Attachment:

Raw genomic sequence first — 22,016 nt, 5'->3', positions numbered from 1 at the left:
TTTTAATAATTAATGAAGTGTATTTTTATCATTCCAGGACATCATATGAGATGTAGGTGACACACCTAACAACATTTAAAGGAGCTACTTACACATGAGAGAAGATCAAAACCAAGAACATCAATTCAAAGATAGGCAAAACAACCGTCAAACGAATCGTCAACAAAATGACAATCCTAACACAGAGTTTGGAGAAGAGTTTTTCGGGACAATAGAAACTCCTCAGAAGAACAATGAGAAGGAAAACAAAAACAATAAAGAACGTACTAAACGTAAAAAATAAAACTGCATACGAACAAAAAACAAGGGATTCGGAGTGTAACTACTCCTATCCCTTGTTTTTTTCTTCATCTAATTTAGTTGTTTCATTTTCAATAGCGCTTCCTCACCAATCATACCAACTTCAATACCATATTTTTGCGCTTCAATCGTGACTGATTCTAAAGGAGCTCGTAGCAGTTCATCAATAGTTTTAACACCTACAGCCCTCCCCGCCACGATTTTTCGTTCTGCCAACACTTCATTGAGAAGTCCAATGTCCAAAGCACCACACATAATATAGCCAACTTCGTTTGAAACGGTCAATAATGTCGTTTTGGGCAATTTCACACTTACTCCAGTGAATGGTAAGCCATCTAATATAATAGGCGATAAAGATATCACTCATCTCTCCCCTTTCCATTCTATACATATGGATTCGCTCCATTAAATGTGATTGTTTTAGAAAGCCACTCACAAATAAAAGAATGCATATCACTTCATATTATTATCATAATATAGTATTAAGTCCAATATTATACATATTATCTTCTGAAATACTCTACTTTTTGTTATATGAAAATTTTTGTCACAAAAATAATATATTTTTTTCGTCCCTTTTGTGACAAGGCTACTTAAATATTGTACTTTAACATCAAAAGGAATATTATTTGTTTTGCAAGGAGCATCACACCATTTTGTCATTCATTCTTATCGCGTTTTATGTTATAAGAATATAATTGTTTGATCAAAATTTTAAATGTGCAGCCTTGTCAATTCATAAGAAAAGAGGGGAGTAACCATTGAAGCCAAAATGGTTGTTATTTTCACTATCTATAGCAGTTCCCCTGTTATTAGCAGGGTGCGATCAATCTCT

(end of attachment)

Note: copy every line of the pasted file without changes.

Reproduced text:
Raw genomic sequence first — 22,016 nt, 5'->3', positions numbered from 1 at the left:
TTTTAATAATTAATGAAGTGTATTTTTATCATTCCAGGACATCATATGAGATGTAGGTGACACACCTAACAACATTTAAAGGAGCTACTTACACATGAGAGAAGATCAAAACCAAGAACATCAATTCAAAGATAGGCAAAACAACCGTCAAACGAATCGTCAACAAAATGACAATCCTAACACAGAGTTTGGAGAAGAGTTTTTCGGGACAATAGAAACTCCTCAGAAGAACAATGAGAAGGAAAACAAAAACAATAAAGAACGTACTAAACGTAAAAAATAAAACTGCATACGAACAAAAAACAAGGGATTCGGAGTGTAACTACTCCTATCCCTTGTTTTTTTCTTCATCTAATTTAGTTGTTTCATTTTCAATAGCGCTTCCTCACCAATCATACCAACTTCAATACCATATTTTTGCGCTTCAATCGTGACTGATTCTAAAGGAGCTCGTAGCAGTTCATCAATAGTTTTAACACCTACAGCCCTCCCCGCCACGATTTTTCGTTCTGCCAACACTTCATTGAGAAGTCCAATGTCCAAAGCACCACACATAATATAGCCAACTTCGTTTGAAACGGTCAATAATGTCGTTTTGGGCAATTTCACACTTACTCCAGTGAATGGTAAGCCATCTAATATAATAGGCGATAAAGATATCACTCATCTCTCCCCTTTCCATTCTATACATATGGATTCGCTCCATTAAATGTGATTGTTTTAGAAAGCCACTCACAAATAAAAGAATGCATATCACTTCATATTATTATCATAATATAGTATTAAGTCCAATATTATACATATTATCTTCTGAAATACTCTACTTTTTGTTATATGAAAATTTTTGTCACAAAAATAATATATTTTTTTCGTCCCTTTTGTGACAAGGCTACTTAAATATTGTACTTTAACATCAAAAGGAATATTATTTGTTTTGCAAGGAGCATCACACCATTTTGTCATTCATTCTTATCGCGTTTTATGTTATAAGAATATAATTGTTTGATCAAAATTTTAAATGTGCAGCCTTGTCAATTCATAAGAAAAGAGGGGAGTAACCATTGAAGCCAAAATGGTTGTTATTTTCACTATCTATAGCAGTTCCCCTGTTATTAGCAGGGTGCGATCAATCTCT